Pinterest Spammer Makes $30,000 in a Month

Joann Pan

A 24-year-old man who calls himself "Steve" makes more than $1,000 per day pinning Amazon product links on Pinterest, one of 2012's hottest social networks.

Taking advantage of the startup's fast growth and optimal user demographics -- consisting mostly of brand-savvy women with an annual household income of more than $100,000 and a love of shopping -- spammers are making huge amounts of money just by pinning items to Pinterest and directing consumers to make purchases on Amazon.

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The Daily Dot published an interview with Pinterest spammer Steve after exposing an underground community of spammers targeting the hot site.

On Amazon, he uses various accounts including the name "final-fantas07." At one time, thousands of his spambots are sharing posts on Pinterest. He showcases products to the Pinterest community, appealing especially to women, who repin posts and buy items linked to Steve's Amazon accounts.

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"Pinterest is by FAR the easiest social network to spam right now," Steve told The Daily Dot. "Quite possibly the easiest ever to spam. It requires almost no work to get started and no money to invest. You just have to know how the system works and how you can fix it to your advantage."

He's made up to $1,900 a day since he started spamming Feb. 20. The above image was Pinned with a link to Steve's Amazon account, through which fake user "Nancy Nelon" only pins items from The Pinterest account is also linked to a Twitter feed that bears no activity and a different first name.

"I fully expect next week's earnings to be $2,000 to $2,500 a day. There are no guarantees in this business and it could all come crashing down soon," he said. "Not a matter of if, but when will it happen."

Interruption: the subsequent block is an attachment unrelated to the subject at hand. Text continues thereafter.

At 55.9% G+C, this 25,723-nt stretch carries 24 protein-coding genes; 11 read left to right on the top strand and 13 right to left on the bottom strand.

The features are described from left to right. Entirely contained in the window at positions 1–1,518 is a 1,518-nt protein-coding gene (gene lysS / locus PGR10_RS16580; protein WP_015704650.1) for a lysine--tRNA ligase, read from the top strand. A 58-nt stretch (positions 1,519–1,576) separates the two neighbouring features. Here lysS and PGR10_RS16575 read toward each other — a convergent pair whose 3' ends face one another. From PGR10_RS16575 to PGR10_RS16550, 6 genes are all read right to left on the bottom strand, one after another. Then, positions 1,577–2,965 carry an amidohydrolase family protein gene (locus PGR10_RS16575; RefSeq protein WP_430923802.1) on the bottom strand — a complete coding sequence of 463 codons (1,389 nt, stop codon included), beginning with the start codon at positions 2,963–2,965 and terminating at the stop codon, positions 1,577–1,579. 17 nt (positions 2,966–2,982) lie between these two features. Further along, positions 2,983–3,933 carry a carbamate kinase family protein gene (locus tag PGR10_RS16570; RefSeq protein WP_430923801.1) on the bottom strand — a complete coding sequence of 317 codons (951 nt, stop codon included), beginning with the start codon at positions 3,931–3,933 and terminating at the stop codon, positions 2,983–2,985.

Out of Steve's collection of fake accounts, he says, Pinterest has only deleted one.

Pinterest acknowledges it is working on minimizing the spam users see. In a statement sent to Mashable on behalf of the company, the company said:

As a growing service, Pinterest is not immune to challenges faced by sites across the web, including spam. However, it is a tremendous priority for us to quickly address them. Our engineers are actively working to manage issues as they arise and are revisiting the nature of public feeds on the site to make it harder for fake or harmful content to get into them.

SEE ALSO: Pinterest Scams on the Rise: Protect Yourself [PICS]

4 Tips for Avoiding Pinterest Spam:

  • Avoid repinning or clicking on pins that use logos of big brands, but aren't affiliated with any official accounts:
  • These links open up to windows that ask you to repin to win unofficial contests, like this:
  • If a pin is advertises a free gift card and the source looks fishy, avoid clicking.
  • Avoid pins that aren't sourced and link to suspicious websites. And, don't repin items from Pinterest users with extraordinarily weird user names and Pinterest accounts with no description or picture.

Will spam prevent you from using Pinterest or making purchases through pins? Tell us in the comments.

Image courtesy of Flickr, Cayusa

This story originally published on Mashable here.